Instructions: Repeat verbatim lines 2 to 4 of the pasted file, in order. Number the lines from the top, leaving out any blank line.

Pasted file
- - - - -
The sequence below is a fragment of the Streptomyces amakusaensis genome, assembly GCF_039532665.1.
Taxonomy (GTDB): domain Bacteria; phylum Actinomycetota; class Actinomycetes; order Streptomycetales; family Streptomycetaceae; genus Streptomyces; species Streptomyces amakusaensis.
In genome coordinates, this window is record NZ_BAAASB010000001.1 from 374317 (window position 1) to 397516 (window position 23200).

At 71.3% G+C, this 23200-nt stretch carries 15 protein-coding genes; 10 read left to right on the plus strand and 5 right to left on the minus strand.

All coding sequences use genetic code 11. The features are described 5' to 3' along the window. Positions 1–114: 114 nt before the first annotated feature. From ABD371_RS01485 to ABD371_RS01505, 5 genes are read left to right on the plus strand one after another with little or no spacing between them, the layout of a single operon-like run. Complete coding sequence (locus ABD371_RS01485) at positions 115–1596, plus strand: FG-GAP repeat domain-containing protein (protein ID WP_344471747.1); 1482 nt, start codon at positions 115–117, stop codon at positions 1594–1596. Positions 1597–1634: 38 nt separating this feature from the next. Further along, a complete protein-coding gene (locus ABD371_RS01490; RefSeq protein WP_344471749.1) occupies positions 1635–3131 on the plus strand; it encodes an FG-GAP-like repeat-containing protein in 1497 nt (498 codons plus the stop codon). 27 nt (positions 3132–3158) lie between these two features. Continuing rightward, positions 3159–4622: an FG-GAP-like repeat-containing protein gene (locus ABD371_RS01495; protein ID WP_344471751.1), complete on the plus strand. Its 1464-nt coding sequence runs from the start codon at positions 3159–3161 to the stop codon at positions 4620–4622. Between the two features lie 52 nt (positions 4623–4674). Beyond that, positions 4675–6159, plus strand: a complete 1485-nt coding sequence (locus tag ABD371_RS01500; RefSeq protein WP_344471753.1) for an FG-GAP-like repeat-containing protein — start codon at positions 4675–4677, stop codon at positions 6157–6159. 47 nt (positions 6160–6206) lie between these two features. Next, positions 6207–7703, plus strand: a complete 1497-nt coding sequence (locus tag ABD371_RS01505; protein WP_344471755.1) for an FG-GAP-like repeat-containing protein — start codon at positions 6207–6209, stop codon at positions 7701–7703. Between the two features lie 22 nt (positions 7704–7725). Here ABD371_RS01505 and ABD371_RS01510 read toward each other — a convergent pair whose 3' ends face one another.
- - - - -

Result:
Taxonomy (GTDB): domain Bacteria; phylum Actinomycetota; class Actinomycetes; order Streptomycetales; family Streptomycetaceae; genus Streptomyces; species Streptomyces amakusaensis.
In genome coordinates, this window is record NZ_BAAASB010000001.1 from 374317 (window position 1) to 397516 (window position 23200).

At 71.3% G+C, this 23200-nt stretch carries 15 protein-coding genes; 10 read left to right on the plus strand and 5 right to left on the minus strand.